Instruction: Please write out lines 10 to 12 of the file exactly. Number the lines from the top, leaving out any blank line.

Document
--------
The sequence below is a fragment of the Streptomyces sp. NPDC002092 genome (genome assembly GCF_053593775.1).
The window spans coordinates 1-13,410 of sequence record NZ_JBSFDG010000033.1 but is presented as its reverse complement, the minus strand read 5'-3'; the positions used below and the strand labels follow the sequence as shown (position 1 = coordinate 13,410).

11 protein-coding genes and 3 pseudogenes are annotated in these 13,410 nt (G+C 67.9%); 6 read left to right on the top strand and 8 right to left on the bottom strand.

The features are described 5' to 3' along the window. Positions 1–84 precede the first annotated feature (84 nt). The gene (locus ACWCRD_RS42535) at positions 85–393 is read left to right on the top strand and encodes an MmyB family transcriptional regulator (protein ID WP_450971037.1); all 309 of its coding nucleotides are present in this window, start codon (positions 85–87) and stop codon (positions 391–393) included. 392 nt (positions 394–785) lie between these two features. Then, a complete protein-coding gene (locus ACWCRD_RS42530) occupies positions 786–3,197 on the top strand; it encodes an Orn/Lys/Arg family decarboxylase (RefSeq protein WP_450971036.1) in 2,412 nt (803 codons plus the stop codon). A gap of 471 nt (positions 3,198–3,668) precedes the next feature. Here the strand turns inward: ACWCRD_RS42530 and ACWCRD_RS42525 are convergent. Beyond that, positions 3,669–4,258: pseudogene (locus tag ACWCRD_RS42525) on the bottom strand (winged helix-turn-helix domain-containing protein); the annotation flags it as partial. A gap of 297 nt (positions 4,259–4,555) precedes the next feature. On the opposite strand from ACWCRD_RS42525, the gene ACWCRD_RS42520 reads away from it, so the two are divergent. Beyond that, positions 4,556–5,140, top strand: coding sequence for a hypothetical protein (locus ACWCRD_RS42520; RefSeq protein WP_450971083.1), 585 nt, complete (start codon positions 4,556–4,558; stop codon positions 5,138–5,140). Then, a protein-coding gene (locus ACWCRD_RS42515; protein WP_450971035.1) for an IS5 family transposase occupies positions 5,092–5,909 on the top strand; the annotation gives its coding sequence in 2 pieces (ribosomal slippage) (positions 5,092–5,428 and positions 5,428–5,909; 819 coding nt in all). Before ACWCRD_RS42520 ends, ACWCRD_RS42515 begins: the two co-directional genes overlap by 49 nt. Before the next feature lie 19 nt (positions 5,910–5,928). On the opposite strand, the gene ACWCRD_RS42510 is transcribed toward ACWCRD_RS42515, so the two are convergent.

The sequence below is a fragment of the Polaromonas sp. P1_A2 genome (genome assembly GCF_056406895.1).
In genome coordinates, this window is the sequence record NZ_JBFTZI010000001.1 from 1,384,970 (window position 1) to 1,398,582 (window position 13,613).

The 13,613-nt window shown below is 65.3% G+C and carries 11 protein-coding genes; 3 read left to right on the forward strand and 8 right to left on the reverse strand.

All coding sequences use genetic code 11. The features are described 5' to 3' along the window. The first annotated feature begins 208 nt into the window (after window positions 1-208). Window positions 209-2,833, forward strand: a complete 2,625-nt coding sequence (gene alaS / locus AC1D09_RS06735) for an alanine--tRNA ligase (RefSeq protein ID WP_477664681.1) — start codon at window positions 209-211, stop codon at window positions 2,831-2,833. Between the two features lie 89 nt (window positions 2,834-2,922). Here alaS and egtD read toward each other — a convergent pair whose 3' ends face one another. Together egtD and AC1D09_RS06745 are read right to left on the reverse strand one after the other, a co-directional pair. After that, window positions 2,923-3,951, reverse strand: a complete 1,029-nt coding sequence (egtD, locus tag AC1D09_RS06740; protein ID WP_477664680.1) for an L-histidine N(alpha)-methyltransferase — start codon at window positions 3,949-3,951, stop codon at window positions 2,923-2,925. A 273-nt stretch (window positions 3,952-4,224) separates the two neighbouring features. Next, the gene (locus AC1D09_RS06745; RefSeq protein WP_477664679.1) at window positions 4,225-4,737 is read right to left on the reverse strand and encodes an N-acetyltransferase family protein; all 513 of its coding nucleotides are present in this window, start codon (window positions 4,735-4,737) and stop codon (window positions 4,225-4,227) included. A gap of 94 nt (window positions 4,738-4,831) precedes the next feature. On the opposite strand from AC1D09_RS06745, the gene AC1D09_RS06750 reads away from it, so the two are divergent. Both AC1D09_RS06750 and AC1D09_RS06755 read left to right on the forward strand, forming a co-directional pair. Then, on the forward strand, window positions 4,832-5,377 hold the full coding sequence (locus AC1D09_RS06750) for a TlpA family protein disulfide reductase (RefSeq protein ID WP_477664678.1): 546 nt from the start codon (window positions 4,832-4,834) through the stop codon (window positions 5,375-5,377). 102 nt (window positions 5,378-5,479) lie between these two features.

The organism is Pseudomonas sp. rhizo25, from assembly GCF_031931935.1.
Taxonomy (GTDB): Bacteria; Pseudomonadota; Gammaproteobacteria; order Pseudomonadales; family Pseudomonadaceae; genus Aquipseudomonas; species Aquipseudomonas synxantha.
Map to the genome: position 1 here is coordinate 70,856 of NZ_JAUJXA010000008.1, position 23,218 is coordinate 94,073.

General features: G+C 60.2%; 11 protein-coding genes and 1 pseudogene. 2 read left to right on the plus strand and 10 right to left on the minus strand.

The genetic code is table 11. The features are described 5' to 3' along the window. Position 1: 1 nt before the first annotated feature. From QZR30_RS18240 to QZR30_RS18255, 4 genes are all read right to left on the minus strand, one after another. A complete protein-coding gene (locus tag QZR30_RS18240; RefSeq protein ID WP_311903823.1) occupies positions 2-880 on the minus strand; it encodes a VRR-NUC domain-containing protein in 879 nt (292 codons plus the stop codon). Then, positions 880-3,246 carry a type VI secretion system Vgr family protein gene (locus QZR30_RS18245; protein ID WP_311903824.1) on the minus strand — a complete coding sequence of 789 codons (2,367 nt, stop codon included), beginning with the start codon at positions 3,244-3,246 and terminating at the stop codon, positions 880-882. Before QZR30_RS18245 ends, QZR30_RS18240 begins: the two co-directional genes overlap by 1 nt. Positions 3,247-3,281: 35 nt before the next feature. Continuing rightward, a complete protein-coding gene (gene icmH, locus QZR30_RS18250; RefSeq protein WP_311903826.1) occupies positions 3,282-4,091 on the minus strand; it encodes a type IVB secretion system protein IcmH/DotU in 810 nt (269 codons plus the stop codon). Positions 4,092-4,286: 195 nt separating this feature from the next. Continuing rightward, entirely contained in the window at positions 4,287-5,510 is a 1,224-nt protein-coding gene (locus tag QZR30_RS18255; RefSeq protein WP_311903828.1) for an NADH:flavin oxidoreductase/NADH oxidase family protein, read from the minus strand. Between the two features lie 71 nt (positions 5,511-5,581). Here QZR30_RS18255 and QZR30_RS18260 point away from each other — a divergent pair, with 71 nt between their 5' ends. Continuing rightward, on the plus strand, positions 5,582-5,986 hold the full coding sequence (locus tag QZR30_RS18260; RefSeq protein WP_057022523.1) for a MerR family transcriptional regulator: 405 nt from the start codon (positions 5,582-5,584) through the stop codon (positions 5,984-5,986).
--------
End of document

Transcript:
Taxonomy (GTDB): Bacteria; Pseudomonadota; Gammaproteobacteria; order Pseudomonadales; family Pseudomonadaceae; genus Aquipseudomonas; species Aquipseudomonas synxantha.
Map to the genome: position 1 here is coordinate 70,856 of NZ_JAUJXA010000008.1, position 23,218 is coordinate 94,073.

General features: G+C 60.2%; 11 protein-coding genes and 1 pseudogene. 2 read left to right on the plus strand and 10 right to left on the minus strand.